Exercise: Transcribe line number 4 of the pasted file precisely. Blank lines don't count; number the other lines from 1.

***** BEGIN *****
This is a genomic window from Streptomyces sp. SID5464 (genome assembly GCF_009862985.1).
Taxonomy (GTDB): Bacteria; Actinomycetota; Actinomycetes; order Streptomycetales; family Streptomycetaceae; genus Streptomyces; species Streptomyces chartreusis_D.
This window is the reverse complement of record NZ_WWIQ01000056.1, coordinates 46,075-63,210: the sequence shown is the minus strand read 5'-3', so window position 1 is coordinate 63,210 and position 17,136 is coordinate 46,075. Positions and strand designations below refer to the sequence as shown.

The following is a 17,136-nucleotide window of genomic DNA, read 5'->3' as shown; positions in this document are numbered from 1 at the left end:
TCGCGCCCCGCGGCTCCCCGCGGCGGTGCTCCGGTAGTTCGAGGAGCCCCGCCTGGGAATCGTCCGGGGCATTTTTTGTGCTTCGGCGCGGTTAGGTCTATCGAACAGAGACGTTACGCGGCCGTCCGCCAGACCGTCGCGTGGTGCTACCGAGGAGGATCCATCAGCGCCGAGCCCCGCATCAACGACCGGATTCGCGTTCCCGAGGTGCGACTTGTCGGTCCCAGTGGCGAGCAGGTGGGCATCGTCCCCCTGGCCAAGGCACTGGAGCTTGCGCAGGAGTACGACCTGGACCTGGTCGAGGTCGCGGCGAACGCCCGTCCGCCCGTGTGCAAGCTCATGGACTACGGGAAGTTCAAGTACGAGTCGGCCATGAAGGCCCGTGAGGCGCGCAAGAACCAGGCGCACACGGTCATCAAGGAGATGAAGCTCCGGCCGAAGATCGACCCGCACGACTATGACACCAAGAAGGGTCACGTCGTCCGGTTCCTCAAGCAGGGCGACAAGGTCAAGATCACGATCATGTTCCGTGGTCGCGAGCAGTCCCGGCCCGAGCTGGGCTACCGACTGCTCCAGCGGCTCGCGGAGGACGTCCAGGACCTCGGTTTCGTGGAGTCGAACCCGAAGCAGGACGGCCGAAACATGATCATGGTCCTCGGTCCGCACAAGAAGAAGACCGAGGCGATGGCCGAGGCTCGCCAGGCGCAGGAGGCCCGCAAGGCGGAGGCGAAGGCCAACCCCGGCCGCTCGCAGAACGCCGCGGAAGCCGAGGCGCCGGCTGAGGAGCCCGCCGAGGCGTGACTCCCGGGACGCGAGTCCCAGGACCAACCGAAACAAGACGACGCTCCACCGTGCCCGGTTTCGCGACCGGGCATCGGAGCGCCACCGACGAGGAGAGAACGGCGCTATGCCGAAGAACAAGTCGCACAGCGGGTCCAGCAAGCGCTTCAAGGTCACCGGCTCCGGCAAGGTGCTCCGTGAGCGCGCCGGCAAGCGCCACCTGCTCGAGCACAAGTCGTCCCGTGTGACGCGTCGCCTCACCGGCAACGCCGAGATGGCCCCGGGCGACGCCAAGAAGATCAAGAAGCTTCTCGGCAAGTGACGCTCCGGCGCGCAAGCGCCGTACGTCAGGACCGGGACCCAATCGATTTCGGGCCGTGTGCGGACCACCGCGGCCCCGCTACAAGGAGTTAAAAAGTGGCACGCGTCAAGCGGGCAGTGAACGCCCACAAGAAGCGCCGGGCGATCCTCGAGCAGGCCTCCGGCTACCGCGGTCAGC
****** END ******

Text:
The following is a 17,136-nucleotide window of genomic DNA, read 5'->3' as shown; positions in this document are numbered from 1 at the left end: